In Iraq, Three Wars Engage U.S.
Shiite Extremists Pose Greatest Challenge, Military Officials Say

By Thomas E. Ricks
Washington Post Staff Writer
Sunday, February 3, 2008

CAMP LIBERTY, Iraq-- Three separate but related wars are being waged in this country now, and the third one, against Shiite extremists, is the most worrisome, according to the commander and senior staff of the U.S. Army division patrolling Baghdad.

The first, against al-Qaeda in Iraq, a Sunni group that U.S. officials believe is foreign-led, is going well despite occasional spikes in violence, such as Friday's dual bombings of Baghdad marketplaces. Al-Qaeda in Iraq is "frustrated" but "not defeated," Maj. Gen. Jeffrey W. Hammond, commander of the 4th Infantry Division, said in an interview last week.

The second fight, against the domestic Sunni insurgency, has become dormant in many places in the past year, as about 80,000 armed men, many of them former insurgents, switched sides and came onto the U.S. payroll with groups that officers here call "Concerned Local Citizens."

The third conflict, and perhaps the most vexing for U.S. commanders, is with Shiite extremist militias. More than two-thirds of U.S. casualties are caused by roadside bombs, particularly by high-tech anti-armor devices, planted by those groups.

Overall, senior U.S. officers find the state of the wars unexpectedly good, and are allowing themselves to begin speaking optimistically. "A year ago, I didn't see any way it was going to work out to our advantage," said Col. James Rainey, the 4th Infantry Division's director of operations, who is on his third tour of duty in Iraq. The difference now, he said, is "remarkable."

A major reason for the change, he said, is the increased effectiveness of the Iraqi army and police, to which the U.S. military refers collectively as Iraqi security forces, or ISF. "The ISF, when I was over here last time, couldn't do anything," Rainey said. Now, he continued, they frequently show tactical competence. That's crucial for future security here, because as U.S. troop numbers drop by about 25,000 between now and midsummer, to roughly 130,000, Iraqi forces will be handed a greater share of the burden.

At the same time, the officers are conscious that the fighting here has morphed several times over the past five years, as adversaries have adjusted to changes in U.S. tactics. Some officers worry that various factions, taken aback by how effective U.S. operations proved in the past year after several years of frequent counterproductive effect, are lying low as they try to devise new ways to attack.

For example, as measures such as checkpoints outside marketplaces have made car bombs less effective in inflicting mass casualties, said Maj. Jeff Jones, the division's deputy chief of intelligence, al-Qaeda in Iraq has begun to turn more to suicide bombers.

Car bombs killed 206 people in the Baghdad area in January last year and 253 in February, according to Jones. The number remained high during the summer, with 186 people dying in such attacks in July. But since then the numbers have come down sharply, with just 13 killed by car bombs in November and 12 in December.

Lately, Jones said, al-Qaeda in Iraq has begun to attack local armed groups who are cooperating with U.S. forces. The majority of those groups are Sunni, and the attacks now mean that al-Qaeda in Iraq is "the single largest killer of Sunnis in Iraq," he said.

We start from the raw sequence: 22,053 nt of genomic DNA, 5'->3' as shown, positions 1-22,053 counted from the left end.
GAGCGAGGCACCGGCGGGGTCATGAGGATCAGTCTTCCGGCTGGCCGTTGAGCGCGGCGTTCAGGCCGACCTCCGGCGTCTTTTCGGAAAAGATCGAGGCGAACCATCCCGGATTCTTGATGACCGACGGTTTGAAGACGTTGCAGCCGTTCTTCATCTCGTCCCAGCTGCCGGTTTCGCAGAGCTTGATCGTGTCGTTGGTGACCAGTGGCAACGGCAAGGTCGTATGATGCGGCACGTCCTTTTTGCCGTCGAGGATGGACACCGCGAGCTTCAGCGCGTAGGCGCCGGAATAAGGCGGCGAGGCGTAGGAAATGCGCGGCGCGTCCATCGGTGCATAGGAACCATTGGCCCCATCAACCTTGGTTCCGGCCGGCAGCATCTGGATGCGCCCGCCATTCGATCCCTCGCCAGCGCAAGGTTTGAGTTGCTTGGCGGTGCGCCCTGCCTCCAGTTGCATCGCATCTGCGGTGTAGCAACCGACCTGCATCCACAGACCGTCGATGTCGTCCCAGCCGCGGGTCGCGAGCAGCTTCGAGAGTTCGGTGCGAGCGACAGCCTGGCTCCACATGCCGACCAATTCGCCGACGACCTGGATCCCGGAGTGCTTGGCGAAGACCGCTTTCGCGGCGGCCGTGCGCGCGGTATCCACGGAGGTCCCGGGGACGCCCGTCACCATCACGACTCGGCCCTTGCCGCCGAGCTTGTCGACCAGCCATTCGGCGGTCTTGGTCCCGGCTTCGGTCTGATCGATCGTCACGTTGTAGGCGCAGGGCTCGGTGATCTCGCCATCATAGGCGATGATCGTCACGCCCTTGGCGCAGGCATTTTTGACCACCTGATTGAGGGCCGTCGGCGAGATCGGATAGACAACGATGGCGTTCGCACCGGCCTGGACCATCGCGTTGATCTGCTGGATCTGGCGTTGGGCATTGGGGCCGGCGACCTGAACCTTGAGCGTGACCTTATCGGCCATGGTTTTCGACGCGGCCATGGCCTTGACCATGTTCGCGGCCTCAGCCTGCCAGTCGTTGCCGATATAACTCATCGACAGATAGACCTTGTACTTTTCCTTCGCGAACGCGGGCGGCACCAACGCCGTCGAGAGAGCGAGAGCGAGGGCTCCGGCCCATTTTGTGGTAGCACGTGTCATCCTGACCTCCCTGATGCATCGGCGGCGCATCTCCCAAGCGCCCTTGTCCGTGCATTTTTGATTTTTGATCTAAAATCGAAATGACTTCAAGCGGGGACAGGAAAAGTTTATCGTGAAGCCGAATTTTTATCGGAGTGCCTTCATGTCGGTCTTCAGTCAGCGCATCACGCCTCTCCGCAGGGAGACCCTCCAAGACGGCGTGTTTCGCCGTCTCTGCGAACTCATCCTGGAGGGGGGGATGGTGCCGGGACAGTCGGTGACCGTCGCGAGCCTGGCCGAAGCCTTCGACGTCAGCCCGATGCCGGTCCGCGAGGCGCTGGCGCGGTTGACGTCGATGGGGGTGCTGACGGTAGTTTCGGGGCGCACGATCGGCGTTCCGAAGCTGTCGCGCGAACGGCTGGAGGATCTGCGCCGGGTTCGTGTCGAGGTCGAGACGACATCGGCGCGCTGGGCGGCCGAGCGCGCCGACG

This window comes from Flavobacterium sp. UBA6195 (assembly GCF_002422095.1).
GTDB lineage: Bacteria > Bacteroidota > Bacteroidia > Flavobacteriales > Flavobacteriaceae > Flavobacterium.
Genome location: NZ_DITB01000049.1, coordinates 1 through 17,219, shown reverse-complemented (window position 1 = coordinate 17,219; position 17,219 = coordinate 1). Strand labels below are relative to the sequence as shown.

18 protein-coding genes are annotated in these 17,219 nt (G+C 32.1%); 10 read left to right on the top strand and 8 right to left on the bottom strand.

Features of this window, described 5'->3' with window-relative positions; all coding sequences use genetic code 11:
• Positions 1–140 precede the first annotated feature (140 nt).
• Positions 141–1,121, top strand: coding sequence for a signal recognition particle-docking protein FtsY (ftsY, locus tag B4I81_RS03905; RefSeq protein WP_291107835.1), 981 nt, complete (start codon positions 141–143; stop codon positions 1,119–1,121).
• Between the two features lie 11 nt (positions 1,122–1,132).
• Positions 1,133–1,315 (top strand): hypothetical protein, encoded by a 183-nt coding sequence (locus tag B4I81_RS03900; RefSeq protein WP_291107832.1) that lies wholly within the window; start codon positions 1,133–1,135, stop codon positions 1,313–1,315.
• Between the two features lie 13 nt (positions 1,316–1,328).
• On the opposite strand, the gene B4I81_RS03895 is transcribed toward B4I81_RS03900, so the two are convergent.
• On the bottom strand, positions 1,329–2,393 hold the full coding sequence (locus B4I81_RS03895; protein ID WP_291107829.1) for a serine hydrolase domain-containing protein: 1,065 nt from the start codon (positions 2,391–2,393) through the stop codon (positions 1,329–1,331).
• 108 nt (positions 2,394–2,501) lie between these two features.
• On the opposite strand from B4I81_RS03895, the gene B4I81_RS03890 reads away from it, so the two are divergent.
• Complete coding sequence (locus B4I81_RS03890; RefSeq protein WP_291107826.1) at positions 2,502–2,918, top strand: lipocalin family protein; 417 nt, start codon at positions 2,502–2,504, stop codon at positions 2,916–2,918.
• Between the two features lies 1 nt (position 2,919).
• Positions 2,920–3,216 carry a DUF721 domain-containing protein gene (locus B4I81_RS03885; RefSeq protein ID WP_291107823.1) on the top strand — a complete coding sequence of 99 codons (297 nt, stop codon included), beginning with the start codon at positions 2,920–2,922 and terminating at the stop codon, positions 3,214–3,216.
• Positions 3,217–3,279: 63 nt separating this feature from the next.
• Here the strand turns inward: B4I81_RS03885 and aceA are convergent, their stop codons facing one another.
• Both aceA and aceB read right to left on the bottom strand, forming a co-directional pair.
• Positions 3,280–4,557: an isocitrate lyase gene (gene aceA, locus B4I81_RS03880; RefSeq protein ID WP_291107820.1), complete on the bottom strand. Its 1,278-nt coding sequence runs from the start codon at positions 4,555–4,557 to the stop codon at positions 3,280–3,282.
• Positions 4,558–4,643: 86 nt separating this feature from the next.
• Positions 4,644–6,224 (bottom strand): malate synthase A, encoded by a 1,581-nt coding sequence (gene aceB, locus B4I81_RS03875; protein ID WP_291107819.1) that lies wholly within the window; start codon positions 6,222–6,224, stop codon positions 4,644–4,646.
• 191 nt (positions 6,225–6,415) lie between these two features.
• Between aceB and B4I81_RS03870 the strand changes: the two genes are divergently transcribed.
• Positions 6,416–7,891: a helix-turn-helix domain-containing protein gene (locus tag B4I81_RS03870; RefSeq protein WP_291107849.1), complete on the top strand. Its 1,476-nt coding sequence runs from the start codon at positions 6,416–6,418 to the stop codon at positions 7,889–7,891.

The most challenging part of the war in early 2008 appears to be roadside bombs planted by Shiite extremist groups.

The U.S. military calls those organizations "special groups," to distinguish them from other Islamic fighters under the sway of the radical Shiite cleric Moqtada al-Sadr. U.S. officials hope Sadr will give up violence as a political tool altogether, rather than declare a six-month cease-fire, as he did in August.

The U.S. government believes that the special groups are heavily supported by Iran. The groups have been especially effective in using explosively formed projectiles, or EFPs, sophisticated bombs designed to destroy armored vehicles. "It's high-end technology," said Rainey, the division's operations chief. "It's not four dudes making them in a basement."

Attacks using those bombs were a near-daily occurrence in mid-2007 as the groups reacted to the U.S. military counteroffensive known as "the surge." From April through October, detonations of the powerful weapons happened nearly every day, on average, with a peak of 36 in July.

The U.S. military's ability to find the bombs has not notably improved. In January 2007, before the surge began, 31 such bombs were planted. U.S. troops found 14 before they were detonated; the other 17 went off. Last month's numbers were similar: The same number were planted, and U.S. troops detected 16, with 15 exploding.

The continuing success of those attacks is forcing U.S. troops to attempt to look two ways at once. Al-Qaeda in Iraq's car bomb attacks against civilians "are the biggest threat to our mission," which is to protect the population, Rainey said. But, he added, "the biggest threat to our soldiers is the EFPs."

"The biggest thing that makes this difficult to defeat is that the Iraqis don't care" about roadside bombs, said Col. Allen W. Batschelet, the division's chief of staff. "They don't turn in a lot of tips. We don't get a lot of help."

The key to defeating roadside bombs is having U.S. troops living and patrolling in the city's neighborhoods, the officers noted. Hammond said he intends to continue the 2007 pattern of moving U.S. troops off big forward operating bases, or FOBs, and into small outposts in the city.

"If I have it my way -- and I'm going to get it my way -- I'm going to move every brigade off the FOB," with even their headquarters located in small outlying stations, Hammond said.

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